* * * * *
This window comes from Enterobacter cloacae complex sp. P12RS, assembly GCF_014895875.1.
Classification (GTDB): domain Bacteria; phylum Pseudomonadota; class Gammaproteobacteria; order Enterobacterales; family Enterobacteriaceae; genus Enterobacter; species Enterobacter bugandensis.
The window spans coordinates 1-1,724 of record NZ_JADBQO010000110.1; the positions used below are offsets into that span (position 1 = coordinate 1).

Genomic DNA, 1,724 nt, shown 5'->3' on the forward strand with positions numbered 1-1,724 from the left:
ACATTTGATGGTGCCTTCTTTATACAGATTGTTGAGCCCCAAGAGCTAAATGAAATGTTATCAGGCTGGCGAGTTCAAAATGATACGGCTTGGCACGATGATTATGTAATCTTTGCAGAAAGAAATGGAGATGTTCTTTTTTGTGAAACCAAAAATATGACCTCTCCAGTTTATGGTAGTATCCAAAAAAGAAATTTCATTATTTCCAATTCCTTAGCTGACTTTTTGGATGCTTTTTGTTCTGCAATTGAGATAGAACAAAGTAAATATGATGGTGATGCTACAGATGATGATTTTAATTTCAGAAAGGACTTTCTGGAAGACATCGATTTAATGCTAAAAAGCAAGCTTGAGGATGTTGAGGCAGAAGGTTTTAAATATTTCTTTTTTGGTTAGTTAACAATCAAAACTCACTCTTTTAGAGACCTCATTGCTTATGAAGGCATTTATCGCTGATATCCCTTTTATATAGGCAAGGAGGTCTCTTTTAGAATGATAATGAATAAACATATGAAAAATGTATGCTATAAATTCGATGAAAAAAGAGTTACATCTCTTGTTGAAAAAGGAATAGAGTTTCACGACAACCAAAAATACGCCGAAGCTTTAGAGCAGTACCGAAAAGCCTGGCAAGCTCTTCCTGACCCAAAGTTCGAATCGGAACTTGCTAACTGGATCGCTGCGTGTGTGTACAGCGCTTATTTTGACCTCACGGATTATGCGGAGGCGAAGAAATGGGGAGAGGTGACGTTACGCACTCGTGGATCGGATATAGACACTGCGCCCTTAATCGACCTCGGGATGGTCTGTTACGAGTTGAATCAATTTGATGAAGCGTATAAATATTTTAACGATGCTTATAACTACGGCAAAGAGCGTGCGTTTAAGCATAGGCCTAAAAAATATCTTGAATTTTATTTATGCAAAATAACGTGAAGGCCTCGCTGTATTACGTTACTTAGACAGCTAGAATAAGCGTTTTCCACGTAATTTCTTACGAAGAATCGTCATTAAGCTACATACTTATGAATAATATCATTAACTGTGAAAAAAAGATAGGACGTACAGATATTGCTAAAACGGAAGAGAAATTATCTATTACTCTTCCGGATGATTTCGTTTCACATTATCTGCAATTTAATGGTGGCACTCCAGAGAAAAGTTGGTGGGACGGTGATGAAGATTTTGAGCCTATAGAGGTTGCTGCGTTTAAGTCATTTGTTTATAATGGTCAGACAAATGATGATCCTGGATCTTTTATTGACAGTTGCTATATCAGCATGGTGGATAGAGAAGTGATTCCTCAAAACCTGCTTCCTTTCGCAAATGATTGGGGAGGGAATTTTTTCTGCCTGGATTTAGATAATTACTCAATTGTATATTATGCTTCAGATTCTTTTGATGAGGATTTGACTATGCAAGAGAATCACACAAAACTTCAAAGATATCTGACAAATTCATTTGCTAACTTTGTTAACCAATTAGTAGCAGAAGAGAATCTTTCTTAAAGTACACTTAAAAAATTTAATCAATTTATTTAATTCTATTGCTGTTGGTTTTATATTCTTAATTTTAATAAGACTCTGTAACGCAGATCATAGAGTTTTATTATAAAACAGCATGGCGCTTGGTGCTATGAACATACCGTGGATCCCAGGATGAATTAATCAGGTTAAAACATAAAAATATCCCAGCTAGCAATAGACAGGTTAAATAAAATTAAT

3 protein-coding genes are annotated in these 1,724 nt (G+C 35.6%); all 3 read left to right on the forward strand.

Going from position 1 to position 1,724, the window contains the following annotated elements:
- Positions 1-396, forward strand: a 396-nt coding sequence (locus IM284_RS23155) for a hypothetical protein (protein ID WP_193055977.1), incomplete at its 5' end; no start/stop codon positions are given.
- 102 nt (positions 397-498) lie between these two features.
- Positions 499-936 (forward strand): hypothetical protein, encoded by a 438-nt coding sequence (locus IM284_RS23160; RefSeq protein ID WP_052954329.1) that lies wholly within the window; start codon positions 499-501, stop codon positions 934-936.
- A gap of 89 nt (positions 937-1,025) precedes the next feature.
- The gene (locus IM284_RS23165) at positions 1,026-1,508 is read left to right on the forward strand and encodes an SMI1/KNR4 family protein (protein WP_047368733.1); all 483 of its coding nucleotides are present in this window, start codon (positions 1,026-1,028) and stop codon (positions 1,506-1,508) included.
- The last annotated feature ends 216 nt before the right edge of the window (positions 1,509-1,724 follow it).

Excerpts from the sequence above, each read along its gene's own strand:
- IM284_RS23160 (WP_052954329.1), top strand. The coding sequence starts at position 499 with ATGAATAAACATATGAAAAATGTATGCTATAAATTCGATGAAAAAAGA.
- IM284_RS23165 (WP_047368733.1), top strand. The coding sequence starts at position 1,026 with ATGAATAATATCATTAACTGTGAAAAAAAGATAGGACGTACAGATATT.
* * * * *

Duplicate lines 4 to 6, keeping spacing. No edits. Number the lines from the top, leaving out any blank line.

Genomic DNA, 1,724 nt, shown 5'->3' on the forward strand with positions numbered 1-1,724 from the left:
ACATTTGATGGTGCCTTCTTTATACAGATTGTTGAGCCCCAAGAGCTAAATGAAATGTTATCAGGCTGGCGAGTTCAAAATGATACGGCTTGGCACGATGATTATGTAATCTTTGCAGAAAGAAATGGAGATGTTCTTTTTTGTGAAACCAAAAATATGACCTCTCCAGTTTATGGTAGTATCCAAAAAAGAAATTTCATTATTTCCAATTCCTTAGCTGACTTTTTGGATGCTTTTTGTTCTGCAATTGAGATAGAACAAAGTAAATATGATGGTGATGCTACAGATGATGATTTTAATTTCAGAAAGGACTTTCTGGAAGACATCGATTTAATGCTAAAAAGCAAGCTTGAGGATGTTGAGGCAGAAGGTTTTAAATATTTCTTTTTTGGTTAGTTAACAATCAAAACTCACTCTTTTAGAGACCTCATTGCTTATGAAGGCATTTATCGCTGATATCCCTTTTATATAGGCAAGGAGGTCTCTTTTAGAATGATAATGAATAAACATATGAAAAATGTATGCTATAAATTCGATGAAAAAAGAGTTACATCTCTTGTTGAAAAAGGAATAGAGTTTCACGACAACCAAAAATACGCCGAAGCTTTAGAGCAGTACCGAAAAGCCTGGCAAGCTCTTCCTGACCCAAAGTTCGAATCGGAACTTGCTAACTGGATCGCTGCGTGTGTGTACAGCGCTTATTTTGACCTCACGGATTATGCGGAGGCGAAGAAATGGGGAGAGGTGACGTTACGCACTCGTGGATCGGATATAGACACTGCGCCCTTAATCGACCTCGGGATGGTCTGTTACGAGTTGAATCAATTTGATGAAGCGTATAAATATTTTAACGATGCTTATAACTACGGCAAAGAGCGTGCGTTTAAGCATAGGCCTAAAAAATATCTTGAATTTTATTTATGCAAAATAACGTGAAGGCCTCGCTGTATTACGTTACTTAGACAGCTAGAATAAGCGTTTTCCACGTAATTTCTTACGAAGAATCGTCATTAAGCTACATACTTATGAATAATATCATTAACTGTGAAAAAAAGATAGGACGTACAGATATTGCTAAAACGGAAGAGAAATTATCTATTACTCTTCCGGATGATTTCGTTTCACATTATCTGCAATTTAATGGTGGCACTCCAGAGAAAAGTTGGTGGGACGGTGATGAAGATTTTGAGCCTATAGAGGTTGCTGCGTTTAAGTCATTTGTTTATAATGGTCAGACAAATGATGATCCTGGATCTTTTATTGACAGTTGCTATATCAGCATGGTGGATAGAGAAGTGATTCCTCAAAACCTGCTTCCTTTCGCAAATGATTGGGGAGGGAATTTTTTCTGCCTGGATTTAGATAATTACTCAATTGTATATTATGCTTCAGATTCTTTTGATGAGGATTTGACTATGCAAGAGAATCACACAAAACTTCAAAGATATCTGACAAATTCATTTGCTAACTTTGTTAACCAATTAGTAGCAGAAGAGAATCTTTCTTAAAGTACACTTAAAAAATTTAATCAATTTATTTAATTCTATTGCTGTTGGTTTTATATTCTTAATTTTAATAAGACTCTGTAACGCAGATCATAGAGTTTTATTATAAAACAGCATGGCGCTTGGTGCTATGAACATACCGTGGATCCCAGGATGAATTAATCAGGTTAAAACATAAAAATATCCCAGCTAGCAATAGACAGGTTAAATAAAATTAAT

3 protein-coding genes are annotated in these 1,724 nt (G+C 35.6%); all 3 read left to right on the forward strand.